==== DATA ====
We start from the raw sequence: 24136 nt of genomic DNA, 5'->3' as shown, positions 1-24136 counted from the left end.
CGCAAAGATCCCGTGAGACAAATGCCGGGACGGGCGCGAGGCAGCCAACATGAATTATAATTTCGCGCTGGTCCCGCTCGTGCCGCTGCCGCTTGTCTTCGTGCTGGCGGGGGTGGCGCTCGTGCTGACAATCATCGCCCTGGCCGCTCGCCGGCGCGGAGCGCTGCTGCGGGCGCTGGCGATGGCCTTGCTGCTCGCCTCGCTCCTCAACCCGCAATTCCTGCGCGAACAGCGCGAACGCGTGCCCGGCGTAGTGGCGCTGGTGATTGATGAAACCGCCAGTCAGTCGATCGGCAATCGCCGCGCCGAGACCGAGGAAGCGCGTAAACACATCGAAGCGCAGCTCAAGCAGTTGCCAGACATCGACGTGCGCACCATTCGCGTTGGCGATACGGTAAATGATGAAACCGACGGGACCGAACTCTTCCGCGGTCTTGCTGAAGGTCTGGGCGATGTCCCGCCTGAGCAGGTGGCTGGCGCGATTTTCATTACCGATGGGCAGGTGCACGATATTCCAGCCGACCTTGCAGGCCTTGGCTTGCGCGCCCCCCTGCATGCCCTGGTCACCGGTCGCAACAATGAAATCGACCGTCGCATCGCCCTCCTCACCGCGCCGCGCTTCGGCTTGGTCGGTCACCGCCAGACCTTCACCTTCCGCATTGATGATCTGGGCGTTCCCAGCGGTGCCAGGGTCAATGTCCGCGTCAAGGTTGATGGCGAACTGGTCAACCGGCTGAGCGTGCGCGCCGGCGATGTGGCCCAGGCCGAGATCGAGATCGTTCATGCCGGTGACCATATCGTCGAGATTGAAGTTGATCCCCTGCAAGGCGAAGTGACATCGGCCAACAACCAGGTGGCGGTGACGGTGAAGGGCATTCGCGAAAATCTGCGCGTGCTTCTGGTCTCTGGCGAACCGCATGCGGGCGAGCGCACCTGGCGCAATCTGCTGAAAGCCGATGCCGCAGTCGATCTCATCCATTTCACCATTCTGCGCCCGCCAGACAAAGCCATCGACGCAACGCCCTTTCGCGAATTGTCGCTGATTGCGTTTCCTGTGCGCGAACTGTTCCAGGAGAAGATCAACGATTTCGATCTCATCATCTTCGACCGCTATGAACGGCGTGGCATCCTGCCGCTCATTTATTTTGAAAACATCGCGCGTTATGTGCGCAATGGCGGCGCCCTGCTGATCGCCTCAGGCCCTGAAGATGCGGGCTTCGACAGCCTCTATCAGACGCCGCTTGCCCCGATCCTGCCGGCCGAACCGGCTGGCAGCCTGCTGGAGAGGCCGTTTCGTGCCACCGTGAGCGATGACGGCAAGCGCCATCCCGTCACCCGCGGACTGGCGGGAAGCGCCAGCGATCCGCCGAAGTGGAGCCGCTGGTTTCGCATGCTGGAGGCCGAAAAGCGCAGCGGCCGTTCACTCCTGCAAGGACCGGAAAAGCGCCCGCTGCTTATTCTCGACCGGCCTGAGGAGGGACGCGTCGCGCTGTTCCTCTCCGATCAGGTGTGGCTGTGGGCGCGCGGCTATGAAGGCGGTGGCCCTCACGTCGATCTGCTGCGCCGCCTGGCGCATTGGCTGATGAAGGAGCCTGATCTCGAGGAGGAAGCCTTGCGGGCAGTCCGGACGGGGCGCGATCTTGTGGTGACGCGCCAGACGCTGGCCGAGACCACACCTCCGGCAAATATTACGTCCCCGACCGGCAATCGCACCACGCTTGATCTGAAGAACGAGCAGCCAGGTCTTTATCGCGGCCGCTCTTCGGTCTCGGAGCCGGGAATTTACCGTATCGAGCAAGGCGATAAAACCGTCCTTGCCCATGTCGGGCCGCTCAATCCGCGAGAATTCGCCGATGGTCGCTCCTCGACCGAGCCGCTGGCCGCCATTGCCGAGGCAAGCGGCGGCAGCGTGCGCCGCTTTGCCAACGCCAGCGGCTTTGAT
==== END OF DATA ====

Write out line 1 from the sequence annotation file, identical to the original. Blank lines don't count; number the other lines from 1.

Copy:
We start from the raw sequence: 24136 nt of genomic DNA, 5'->3' as shown, positions 1-24136 counted from the left end.